"Star Trek" traits
Before we ever have the technology to send humans to other stars, Lubin's team explained, scientists plan to send tiny animals that have been shown to survive extreme environments of cold, heat, the vacuum of space, extreme dehydration, high accelerations (tens of thousands of g-forces) and high doses of radiation.
C. elegans and tardigrades already have been propelled into space. They've traveled to low Earth orbit during the space shuttle program and have flown on the International Space Station.
These minuscule animals have a number of traits that make them model passengers for long interstellar voyages, Lubin and his study group reported.
"Besides being microscopic, and thus conveniently fitting on our first interstellar wafer craft, they can be frozen and put into a state of anhydrobiosis, meaning they can be dehydrated and put into suspended animation," the team wrote on the project website. "When they are re-hydrated, they wake up as good as new!"
"We can do one or the other (or both), but anhydrobiosis doesn't require freezing and vice-versa," Rothman said in an email.
Is Earth life native to Earth?
Scientists at the UCSB Rothman Lab are studying the behavior of these tiny subjects to better understand their behavior and needs before sending them into space.
Meanwhile, scientists at the Lubin Lab, in the Starlight program, are figuring out what kind of tiny chambers to design for them, where to place them on "wafersats," and how to wake them up at various points in the journey and remotely observe their behavior.
Here are some key questions to ponder: Will these animals survive? Could they take root on another planet with water? And how did they get to Earth in the first place? Could they have come here from some other solar system?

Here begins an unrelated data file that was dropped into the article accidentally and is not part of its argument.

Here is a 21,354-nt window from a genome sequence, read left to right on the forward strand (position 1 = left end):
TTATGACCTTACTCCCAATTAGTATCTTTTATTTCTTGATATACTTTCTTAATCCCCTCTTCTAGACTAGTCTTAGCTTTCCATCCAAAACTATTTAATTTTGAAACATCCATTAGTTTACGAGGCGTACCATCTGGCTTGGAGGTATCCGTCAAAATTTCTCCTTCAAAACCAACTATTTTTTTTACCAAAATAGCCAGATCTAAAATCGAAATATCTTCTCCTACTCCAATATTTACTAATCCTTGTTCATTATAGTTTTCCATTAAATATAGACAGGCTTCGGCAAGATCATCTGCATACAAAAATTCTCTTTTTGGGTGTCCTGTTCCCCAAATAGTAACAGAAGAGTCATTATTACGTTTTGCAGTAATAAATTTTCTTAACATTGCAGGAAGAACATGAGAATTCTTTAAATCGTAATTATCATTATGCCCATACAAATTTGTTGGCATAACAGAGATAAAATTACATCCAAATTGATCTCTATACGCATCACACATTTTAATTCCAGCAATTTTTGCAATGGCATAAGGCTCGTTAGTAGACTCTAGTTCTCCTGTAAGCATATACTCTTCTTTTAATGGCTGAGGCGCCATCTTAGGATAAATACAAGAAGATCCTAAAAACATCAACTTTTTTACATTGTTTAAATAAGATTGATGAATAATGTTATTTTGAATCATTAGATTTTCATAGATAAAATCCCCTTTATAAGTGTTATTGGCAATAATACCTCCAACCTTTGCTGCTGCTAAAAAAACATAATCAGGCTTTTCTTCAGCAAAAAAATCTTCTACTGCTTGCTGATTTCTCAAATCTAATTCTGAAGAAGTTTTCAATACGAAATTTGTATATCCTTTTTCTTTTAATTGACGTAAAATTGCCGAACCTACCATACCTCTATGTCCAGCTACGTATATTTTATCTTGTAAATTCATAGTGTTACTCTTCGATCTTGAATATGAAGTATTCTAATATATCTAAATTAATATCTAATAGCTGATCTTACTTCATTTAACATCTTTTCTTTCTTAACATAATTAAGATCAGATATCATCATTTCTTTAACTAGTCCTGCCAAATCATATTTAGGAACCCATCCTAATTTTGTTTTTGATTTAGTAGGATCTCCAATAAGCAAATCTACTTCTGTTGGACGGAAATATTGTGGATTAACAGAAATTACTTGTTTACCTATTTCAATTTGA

"There is no reasonable doubt that worms and tardigrades arose on this planet from the earliest terrestrial organisms," Rothman said. "The question really is, how did life get to the Earth in the first place? Did it spontaneously arise in the rich broth of the early seas of the young planet, or was it seeded from another distant source?"
Furthermore, Rothman noted that, although it's reasonable to wonder whether the simplest life-forms (bacteria) might have come to Earth from another solar system, "it is virtually certain that all complex life-forms, including animals, arose on this planet during the long process of biological evolution that began about 4 billion years ago, shortly after the planet could even conceivably sustain life. That conclusion is based in part on the universality of the genetic code, metabolic pathways and the structure of many universally [used] proteins, as well the evolutionary relationships throughout the tree of life that can be inferred from the analysis of extant genomes."